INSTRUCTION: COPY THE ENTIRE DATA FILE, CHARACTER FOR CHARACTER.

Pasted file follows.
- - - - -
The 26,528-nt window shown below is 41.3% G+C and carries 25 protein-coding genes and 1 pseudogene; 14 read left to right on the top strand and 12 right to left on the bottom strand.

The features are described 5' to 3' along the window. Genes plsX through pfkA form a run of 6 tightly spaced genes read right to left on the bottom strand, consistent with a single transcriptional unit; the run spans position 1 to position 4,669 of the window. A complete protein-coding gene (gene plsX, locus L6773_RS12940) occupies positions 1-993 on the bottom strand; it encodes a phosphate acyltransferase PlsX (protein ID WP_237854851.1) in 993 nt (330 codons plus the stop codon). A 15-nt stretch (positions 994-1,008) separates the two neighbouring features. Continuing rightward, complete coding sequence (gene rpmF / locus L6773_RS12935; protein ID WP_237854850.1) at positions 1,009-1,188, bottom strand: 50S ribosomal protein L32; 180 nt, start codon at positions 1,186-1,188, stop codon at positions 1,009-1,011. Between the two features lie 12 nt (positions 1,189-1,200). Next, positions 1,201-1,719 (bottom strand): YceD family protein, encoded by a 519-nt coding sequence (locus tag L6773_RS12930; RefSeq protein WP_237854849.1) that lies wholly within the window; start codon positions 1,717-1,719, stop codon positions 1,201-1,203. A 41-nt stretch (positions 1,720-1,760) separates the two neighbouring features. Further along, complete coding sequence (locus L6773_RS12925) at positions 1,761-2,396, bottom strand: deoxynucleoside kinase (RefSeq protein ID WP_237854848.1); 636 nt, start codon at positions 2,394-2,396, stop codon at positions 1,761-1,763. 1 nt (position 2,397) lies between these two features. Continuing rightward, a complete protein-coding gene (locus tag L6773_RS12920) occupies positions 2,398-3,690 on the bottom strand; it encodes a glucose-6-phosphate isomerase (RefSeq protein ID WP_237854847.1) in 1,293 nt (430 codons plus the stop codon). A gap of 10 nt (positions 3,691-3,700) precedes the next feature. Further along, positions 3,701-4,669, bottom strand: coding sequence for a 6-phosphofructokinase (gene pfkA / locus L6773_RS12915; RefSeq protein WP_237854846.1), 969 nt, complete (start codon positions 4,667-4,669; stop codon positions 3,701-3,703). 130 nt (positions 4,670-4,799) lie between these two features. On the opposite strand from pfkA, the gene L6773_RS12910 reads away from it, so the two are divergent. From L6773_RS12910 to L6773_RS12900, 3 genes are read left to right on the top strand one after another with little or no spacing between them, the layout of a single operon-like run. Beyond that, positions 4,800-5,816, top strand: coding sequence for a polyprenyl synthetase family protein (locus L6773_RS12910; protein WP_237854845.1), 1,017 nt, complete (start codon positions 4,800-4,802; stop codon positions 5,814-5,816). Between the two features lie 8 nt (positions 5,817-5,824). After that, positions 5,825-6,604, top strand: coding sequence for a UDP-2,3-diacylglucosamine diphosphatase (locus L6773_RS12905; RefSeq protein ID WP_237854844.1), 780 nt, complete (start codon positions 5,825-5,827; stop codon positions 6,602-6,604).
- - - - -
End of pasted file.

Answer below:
The 26,528-nt window shown below is 41.3% G+C and carries 25 protein-coding genes and 1 pseudogene; 14 read left to right on the top strand and 12 right to left on the bottom strand.

The features are described 5' to 3' along the window. Genes plsX through pfkA form a run of 6 tightly spaced genes read right to left on the bottom strand, consistent with a single transcriptional unit; the run spans position 1 to position 4,669 of the window. A complete protein-coding gene (gene plsX, locus L6773_RS12940) occupies positions 1-993 on the bottom strand; it encodes a phosphate acyltransferase PlsX (protein ID WP_237854851.1) in 993 nt (330 codons plus the stop codon). A 15-nt stretch (positions 994-1,008) separates the two neighbouring features. Continuing rightward, complete coding sequence (gene rpmF / locus L6773_RS12935; protein ID WP_237854850.1) at positions 1,009-1,188, bottom strand: 50S ribosomal protein L32; 180 nt, start codon at positions 1,186-1,188, stop codon at positions 1,009-1,011. Between the two features lie 12 nt (positions 1,189-1,200). Next, positions 1,201-1,719 (bottom strand): YceD family protein, encoded by a 519-nt coding sequence (locus tag L6773_RS12930; RefSeq protein WP_237854849.1) that lies wholly within the window; start codon positions 1,717-1,719, stop codon positions 1,201-1,203. A 41-nt stretch (positions 1,720-1,760) separates the two neighbouring features. Further along, complete coding sequence (locus L6773_RS12925) at positions 1,761-2,396, bottom strand: deoxynucleoside kinase (RefSeq protein ID WP_237854848.1); 636 nt, start codon at positions 2,394-2,396, stop codon at positions 1,761-1,763. 1 nt (position 2,397) lies between these two features. Continuing rightward, a complete protein-coding gene (locus tag L6773_RS12920) occupies positions 2,398-3,690 on the bottom strand; it encodes a glucose-6-phosphate isomerase (RefSeq protein ID WP_237854847.1) in 1,293 nt (430 codons plus the stop codon). A gap of 10 nt (positions 3,691-3,700) precedes the next feature. Further along, positions 3,701-4,669, bottom strand: coding sequence for a 6-phosphofructokinase (gene pfkA / locus L6773_RS12915; RefSeq protein WP_237854846.1), 969 nt, complete (start codon positions 4,667-4,669; stop codon positions 3,701-3,703). 130 nt (positions 4,670-4,799) lie between these two features. On the opposite strand from pfkA, the gene L6773_RS12910 reads away from it, so the two are divergent. From L6773_RS12910 to L6773_RS12900, 3 genes are read left to right on the top strand one after another with little or no spacing between them, the layout of a single operon-like run. Beyond that, positions 4,800-5,816, top strand: coding sequence for a polyprenyl synthetase family protein (locus L6773_RS12910; protein WP_237854845.1), 1,017 nt, complete (start codon positions 4,800-4,802; stop codon positions 5,814-5,816). Between the two features lie 8 nt (positions 5,817-5,824). After that, positions 5,825-6,604, top strand: coding sequence for a UDP-2,3-diacylglucosamine diphosphatase (locus L6773_RS12905; RefSeq protein ID WP_237854844.1), 780 nt, complete (start codon positions 5,825-5,827; stop codon positions 6,602-6,604).